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Originally published September 16 2015

CPS worker charged with felony evidence tampering after child starved to death

by J. D. Heyes

(NaturalNews) A one-time supervisor for Texas Child Protective Services who was arrested for tampering with evidence in connection with a much-publicized 2012 case in Abilene involving the death of a child from dehydration and starvation is set to go on trial, as reported by local media.

KTXS 12 News in Abilene reported recently that the accused, Martha Kiel "Bit" Whitaker, ex-regional director for Child Protective Services, appeared in a Taylor County, Texas, court for a pre-trial hearing.

At the time of her arrest on the felony charge in July 2014, Breitbart Texas reported that Whitaker faced a potential $10,000 fine and two years in jail if convicted.

In its report, KTXS noted that Whitaker was the CPS supervisor when 22-month-old Tamryn Klapheke died from abuse in August 2012. The child's mother, Tiffany Klapheke, has already been convicted of causing her child injury and was sentenced to 30 years in prison. Court records show that Tiffany was accused of failing to feed her three daughters; Tamryn was the middle child. At the time, the family was living on Dyess Air Force Base. The report further noted that the CPS investigation into the Klapheke family was closed just six months before Tamryn's death. Whitaker retired in 2013.

Changing evidence to hide neglect

Speaking to KTXS, Scott Romano, Tiffany's stepfather, said he was "happy to see that somebody else is gonna start taking some blame," in reference to Whitaker's arrest. "... I don't believe it was all Tiffany's fault."

"I had made a comment before that I'll be surprised if any other people are prosecuted for this because I think there's a whole bunch of people that could have prevented it and didn't," Romano added.

"She's (Tiffany) taken responsibility and she knows what she did was wrong, but I also think there was other people that could have prevented it," Romano told the station. "It's like how many people need to walk by and turn their head the other way?"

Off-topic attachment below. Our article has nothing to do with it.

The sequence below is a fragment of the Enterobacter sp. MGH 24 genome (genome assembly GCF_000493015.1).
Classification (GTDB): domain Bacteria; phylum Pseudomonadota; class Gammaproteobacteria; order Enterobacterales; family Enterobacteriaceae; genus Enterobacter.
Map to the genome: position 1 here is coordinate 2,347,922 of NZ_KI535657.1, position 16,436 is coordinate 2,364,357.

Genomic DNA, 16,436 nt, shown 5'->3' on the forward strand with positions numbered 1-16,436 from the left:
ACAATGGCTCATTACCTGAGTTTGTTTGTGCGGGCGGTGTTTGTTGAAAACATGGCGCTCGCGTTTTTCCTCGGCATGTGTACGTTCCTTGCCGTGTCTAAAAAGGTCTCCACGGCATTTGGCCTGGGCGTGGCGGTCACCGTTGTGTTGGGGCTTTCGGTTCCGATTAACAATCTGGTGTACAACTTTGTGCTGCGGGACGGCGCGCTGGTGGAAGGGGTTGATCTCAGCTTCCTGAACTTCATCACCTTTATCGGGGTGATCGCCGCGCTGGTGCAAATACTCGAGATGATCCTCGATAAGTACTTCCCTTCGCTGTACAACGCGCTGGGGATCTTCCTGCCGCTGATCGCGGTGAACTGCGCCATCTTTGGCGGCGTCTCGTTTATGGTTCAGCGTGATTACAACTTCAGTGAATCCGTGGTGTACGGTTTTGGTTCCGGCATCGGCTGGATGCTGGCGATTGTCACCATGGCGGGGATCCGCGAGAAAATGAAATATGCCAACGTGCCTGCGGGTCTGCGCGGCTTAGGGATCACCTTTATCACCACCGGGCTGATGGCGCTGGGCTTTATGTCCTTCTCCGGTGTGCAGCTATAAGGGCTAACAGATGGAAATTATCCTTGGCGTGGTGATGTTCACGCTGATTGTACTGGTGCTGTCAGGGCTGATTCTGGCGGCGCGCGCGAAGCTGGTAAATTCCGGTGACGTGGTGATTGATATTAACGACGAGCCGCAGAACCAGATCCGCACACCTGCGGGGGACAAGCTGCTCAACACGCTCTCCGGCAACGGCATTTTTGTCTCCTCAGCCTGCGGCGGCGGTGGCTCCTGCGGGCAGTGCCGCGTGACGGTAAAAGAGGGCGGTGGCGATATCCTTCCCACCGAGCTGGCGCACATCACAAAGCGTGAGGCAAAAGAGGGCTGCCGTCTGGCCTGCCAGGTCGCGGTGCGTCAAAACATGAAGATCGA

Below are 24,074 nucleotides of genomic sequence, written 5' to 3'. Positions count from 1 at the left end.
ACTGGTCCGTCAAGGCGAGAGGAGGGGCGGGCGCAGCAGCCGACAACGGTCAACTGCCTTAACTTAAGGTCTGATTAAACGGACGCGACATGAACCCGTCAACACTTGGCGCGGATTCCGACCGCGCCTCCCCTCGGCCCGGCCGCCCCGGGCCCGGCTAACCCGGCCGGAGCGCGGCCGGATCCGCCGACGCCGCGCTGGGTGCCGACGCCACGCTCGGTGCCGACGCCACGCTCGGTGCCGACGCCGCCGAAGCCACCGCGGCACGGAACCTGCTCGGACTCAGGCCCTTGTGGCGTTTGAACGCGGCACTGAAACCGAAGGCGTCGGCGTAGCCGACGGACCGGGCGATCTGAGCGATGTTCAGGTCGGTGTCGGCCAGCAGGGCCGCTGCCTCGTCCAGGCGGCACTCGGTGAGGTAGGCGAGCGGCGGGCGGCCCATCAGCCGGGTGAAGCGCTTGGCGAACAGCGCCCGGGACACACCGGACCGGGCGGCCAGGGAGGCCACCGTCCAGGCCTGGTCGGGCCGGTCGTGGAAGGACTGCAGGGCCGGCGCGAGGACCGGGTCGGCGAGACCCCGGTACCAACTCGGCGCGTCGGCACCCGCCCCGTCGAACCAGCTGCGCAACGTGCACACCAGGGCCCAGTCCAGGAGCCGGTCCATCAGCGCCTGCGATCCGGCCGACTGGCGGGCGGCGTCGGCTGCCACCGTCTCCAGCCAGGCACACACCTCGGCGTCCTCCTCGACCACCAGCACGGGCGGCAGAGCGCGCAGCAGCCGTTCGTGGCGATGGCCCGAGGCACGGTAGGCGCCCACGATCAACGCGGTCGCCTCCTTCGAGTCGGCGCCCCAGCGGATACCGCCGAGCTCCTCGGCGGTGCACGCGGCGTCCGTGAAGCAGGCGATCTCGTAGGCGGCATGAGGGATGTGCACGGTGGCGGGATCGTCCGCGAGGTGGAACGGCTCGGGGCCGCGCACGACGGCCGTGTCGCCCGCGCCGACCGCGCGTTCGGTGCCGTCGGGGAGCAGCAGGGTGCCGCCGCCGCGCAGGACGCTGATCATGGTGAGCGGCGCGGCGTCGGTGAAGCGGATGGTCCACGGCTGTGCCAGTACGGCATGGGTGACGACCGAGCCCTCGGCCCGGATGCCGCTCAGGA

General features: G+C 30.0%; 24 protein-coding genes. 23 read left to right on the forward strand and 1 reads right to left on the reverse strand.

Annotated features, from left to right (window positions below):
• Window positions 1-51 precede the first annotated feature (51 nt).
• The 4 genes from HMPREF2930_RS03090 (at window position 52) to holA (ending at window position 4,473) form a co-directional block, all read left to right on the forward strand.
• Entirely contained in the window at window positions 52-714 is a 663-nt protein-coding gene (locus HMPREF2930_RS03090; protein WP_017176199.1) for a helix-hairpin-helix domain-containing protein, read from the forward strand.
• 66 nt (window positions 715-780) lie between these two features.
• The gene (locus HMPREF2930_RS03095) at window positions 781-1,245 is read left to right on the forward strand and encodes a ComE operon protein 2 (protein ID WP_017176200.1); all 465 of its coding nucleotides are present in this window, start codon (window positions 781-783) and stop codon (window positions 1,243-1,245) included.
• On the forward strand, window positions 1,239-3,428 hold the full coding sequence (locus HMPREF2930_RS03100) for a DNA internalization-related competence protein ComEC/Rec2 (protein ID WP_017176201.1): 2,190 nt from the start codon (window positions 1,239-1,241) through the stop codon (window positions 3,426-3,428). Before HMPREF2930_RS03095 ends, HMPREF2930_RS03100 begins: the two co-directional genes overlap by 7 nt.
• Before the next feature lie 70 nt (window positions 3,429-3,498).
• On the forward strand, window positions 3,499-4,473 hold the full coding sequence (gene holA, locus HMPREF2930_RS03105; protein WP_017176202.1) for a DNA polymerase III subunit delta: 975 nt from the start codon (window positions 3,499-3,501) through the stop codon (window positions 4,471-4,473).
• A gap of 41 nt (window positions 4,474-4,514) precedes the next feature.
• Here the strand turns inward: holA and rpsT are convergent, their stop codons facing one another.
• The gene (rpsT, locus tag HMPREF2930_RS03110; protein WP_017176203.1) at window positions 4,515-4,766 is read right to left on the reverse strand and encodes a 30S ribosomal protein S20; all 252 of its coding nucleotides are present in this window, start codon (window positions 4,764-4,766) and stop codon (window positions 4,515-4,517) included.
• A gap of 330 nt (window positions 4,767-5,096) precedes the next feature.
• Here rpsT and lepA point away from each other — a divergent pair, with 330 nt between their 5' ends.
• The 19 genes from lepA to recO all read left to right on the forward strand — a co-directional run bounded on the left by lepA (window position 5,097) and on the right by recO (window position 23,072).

Also in 2012, Texas Watchdog reported that the state CPS commissioner at the time, Harold Baldwin, resigned amid the investigation into Tamryn's death.

The site further noted:

Baldwin's boss, Kyle Janek, executive commissioner of the state Department of Health and Human Services, would say only that Baldwin was leaving to pursue other interests and thanked him for his many years of public service...

The bodies of Tamryn and her sisters, who were six months and three years old at the time, were found August 28, 2012, in the family's home, where they had all been alone and without food and water for as long as one week, according to police.

Far from the only case

Moreover, the discovery of Tamryn's body came just six days after Claudia Gonzalez, a CPS caseworker, closed the third investigation of neglect by the family, the Houston Chronicle reported. The caseworker had not visited the children nor had she received the necessary supervisor's permission and signature to close the case. She has since resigned.

At the time of the death, Abilene Police also suspected that former program director Gretchen Denny and CPS supervisor Barbara McDaniel, who has also been reprimanded by CPS, tampered with evidence in the case.

Tamryn's case was far from being the only one neglected by CPS. As the Chronicle reported, hers was one of hundreds of backlogged and delinquent protective services cases across the state that have languished without ever being resolved or investigated. Another child, Julia Martin of Houston, also died in August 2012 after her case sat on a CPS worker's desk for months.

Born in 2009 with a heart defect, CPS workers who were called to investigate charges of neglect eventually concluded that her ailment - not neglect - was responsible for her poor condition.

"Houston police officers found Julia dead on Aug. 5, lying sideways across the mattress, wearing only a diaper. She had medical sensors attached to her right arm, right side and left leg and she was fed through a tube," the Chronicle reported.

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